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Quality of Life Innovations from the Columbia University Department of Surgery

Metabolic Surgery: A New Option in Treating Type 2 Diabetes
Center for Metabolic and Weight Loss Surgery
Columbia University Medical Center
As increasing numbers of people have chosen bariatric surgery, doctors have observed and research
has confirmed that 83% of patients experience a complete remission of type 2 diabetes after gastric
bypass surgery (the gold standard in weight loss procedures) even before weight loss occurs. This is
enormously significant, given the devastating impact of diabetes on public health in the U.S., and
increasingly, throughout the world. Among those undergoing laparoscopic banding procedures, type 2
diabetes resolves in about half of patients—also tremendously significant. What is especially striking is
that the resolution of diabetes occurs almost immediately after surgery, and before significant weight
loss. Many patients can stop taking their diabetes medications shortly after surgery.
While resolution of diabetes after weight loss surgery clearly benefits those who are eligible for surgery (people with body mass index greater than 35), a
study underway at Columbia University Medical Center is investigating surgically treatment of type 2 diabetes in people who are not obese. Understanding
how weight loss surgery improves diabetes may lead to new ways of improving blood glucose control and ultimately help researchers identify a cure for type 2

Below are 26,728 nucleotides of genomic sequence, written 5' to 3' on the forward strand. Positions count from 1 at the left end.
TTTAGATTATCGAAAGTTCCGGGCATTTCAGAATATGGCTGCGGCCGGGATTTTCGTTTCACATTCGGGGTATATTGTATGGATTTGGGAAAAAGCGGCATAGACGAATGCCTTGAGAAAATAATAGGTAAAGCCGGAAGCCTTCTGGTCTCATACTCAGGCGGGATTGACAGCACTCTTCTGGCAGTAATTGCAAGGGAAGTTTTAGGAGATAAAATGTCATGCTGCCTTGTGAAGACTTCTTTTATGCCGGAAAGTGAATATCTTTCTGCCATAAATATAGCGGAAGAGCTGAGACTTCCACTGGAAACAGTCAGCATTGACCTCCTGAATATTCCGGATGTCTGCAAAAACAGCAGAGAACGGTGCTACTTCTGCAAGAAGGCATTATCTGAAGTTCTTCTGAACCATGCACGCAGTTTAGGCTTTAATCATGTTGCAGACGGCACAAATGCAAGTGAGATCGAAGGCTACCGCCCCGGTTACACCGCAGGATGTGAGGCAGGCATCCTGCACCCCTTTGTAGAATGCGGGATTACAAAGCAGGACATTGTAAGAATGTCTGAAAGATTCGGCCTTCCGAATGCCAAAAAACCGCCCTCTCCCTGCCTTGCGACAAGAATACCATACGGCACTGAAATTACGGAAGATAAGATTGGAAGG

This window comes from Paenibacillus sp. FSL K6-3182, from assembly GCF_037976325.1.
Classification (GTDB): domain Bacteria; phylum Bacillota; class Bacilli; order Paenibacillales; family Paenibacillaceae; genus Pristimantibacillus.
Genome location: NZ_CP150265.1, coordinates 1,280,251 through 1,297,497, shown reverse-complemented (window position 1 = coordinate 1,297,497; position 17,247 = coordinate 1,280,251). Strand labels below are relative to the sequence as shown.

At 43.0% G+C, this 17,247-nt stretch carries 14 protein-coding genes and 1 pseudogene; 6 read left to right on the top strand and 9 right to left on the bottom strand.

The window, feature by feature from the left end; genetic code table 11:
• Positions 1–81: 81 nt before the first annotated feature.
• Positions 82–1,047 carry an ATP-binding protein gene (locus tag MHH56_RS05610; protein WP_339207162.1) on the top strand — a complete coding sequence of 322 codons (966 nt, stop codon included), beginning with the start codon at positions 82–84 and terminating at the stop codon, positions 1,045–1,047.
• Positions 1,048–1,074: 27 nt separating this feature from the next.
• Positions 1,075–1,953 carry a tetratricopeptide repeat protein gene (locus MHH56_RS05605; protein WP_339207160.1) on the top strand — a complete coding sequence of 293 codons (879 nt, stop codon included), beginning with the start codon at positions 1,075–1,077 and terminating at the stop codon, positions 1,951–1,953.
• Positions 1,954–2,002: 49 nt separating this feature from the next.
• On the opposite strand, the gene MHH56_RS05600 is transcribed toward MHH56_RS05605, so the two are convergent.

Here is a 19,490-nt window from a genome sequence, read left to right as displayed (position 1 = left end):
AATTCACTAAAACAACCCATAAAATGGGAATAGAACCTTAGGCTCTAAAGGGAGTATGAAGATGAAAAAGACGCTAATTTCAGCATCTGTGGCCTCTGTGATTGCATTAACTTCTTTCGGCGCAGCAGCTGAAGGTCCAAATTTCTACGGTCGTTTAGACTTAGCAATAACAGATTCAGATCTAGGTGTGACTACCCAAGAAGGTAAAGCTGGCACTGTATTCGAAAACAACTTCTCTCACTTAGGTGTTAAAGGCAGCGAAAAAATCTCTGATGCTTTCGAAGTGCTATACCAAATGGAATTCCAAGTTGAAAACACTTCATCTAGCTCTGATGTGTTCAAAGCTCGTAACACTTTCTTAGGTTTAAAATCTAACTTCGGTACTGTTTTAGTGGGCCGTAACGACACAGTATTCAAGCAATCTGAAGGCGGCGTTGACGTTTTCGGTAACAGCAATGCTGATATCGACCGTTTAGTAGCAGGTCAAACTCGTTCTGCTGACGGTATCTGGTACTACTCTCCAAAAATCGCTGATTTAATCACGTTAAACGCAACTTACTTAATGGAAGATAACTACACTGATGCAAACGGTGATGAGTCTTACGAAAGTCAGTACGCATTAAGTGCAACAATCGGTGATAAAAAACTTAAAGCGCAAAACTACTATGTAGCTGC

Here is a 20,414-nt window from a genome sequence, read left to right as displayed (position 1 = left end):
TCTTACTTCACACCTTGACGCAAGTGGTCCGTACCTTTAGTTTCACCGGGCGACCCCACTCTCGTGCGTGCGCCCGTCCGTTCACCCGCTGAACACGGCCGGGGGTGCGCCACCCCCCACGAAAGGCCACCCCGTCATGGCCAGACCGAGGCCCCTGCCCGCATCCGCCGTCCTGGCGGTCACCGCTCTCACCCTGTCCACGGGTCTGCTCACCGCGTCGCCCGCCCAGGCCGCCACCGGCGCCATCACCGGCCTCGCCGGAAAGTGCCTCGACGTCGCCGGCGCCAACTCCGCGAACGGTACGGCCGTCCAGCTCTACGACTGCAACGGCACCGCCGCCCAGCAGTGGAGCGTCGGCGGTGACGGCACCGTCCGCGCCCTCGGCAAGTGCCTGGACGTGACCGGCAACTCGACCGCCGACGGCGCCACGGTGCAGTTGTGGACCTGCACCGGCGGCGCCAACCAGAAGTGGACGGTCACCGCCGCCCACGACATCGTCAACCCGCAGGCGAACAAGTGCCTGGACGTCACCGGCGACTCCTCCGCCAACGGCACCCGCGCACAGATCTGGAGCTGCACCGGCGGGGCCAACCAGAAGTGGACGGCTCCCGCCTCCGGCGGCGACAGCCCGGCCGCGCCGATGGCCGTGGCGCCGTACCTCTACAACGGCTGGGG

diabetes.
Researchers believe that bypassing the upper part of the intestinal tract, the 'foregut,' through surgery may cause hormonal changes that lead to
improvement in diabetes. We know that the gut is a major player in diabetes resolution, that there is a pathway of communication between beta cells (insulin
producing cells in the pancreas), the hunger center in the brain, and adipose tissue.
The gastrointestinal tract is the largest and most active endocrine organ in the body, and produces more than 100 hormones. One theory holds that after
gastric bypass surgery, nutrients are delivered more quickly to the 'hindgut,' or the lower portion of the intestinal tract, where certain hormones such as GLP1
are released. GLP1 acts on beta cells, which make insulin. Investigators at Columbia believe that delivery of nutrients to the distal gut may help to stimulate
hormones that regulate blood glucose, but it is unknown whether the resolution of diabetes is caused by bypassing the foregut, or rapid delivery of nutrients
to the distal gut, or both.